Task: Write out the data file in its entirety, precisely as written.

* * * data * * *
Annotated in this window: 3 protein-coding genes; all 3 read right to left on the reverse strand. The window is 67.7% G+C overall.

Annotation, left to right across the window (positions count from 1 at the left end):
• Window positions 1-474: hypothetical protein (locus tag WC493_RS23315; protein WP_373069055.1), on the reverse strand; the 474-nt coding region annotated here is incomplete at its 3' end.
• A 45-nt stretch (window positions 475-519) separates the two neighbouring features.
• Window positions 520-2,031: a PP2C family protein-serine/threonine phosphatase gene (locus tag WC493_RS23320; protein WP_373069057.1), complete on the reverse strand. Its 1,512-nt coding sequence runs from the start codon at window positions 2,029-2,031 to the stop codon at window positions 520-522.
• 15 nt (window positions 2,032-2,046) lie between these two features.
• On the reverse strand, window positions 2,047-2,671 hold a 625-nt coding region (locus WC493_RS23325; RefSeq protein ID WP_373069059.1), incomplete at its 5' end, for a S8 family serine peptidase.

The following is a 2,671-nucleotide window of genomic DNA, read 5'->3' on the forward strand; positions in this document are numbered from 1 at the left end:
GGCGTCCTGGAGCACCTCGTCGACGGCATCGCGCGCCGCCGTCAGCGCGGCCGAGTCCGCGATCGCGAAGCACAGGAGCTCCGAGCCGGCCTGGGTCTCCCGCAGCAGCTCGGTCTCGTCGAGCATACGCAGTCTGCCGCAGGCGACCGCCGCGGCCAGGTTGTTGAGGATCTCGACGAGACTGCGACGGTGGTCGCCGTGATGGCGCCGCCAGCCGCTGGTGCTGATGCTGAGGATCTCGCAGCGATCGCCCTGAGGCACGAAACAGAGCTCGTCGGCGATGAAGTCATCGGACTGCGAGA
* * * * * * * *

Annotated in this window: 3 protein-coding genes; all 3 read right to left on the reverse strand. The window is 67.7% G+C overall.

Annotation, left to right across the window (positions count from 1 at the left end):
• Window positions 1-474: hypothetical protein (locus tag WC493_RS23315; protein WP_373069055.1), on the reverse strand; the 474-nt coding region annotated here is incomplete at its 3' end.
• A 45-nt stretch (window positions 475-519) separates the two neighbouring features.
• Window positions 520-2,031: a PP2C family protein-serine/threonine phosphatase gene (locus tag WC493_RS23320; protein WP_373069057.1), complete on the reverse strand. Its 1,512-nt coding sequence runs from the start codon at window positions 2,029-2,031 to the stop codon at window positions 520-522.
• 15 nt (window positions 2,032-2,046) lie between these two features.
• On the reverse strand, window positions 2,047-2,671 hold a 625-nt coding region (locus WC493_RS23325; RefSeq protein ID WP_373069059.1), incomplete at its 5' end, for a S8 family serine peptidase.

The following is a 2,671-nucleotide window of genomic DNA, read 5'->3' on the forward strand; positions in this document are numbered from 1 at the left end:
GGCGTCCTGGAGCACCTCGTCGACGGCATCGCGCGCCGCCGTCAGCGCGGCCGAGTCCGCGATCGCGAAGCACAGGAGCTCCGAGCCGGCCTGGGTCTCCCGCAGCAGCTCGGTCTCGTCGAGCATACGCAGTCTGCCGCAGGCGACCGCCGCGGCCAGGTTGTTGAGGATCTCGACGAGACTGCGACGGTGGTCGCCGTGATGGCGCCGCCAGCCGCTGGTGCTGATGCTGAGGATCTCGCAGCGATCGCCCTGAGGCACGAAACAGAGCTCGTCGGCGATGAAGTCATCGGACTGCGAGA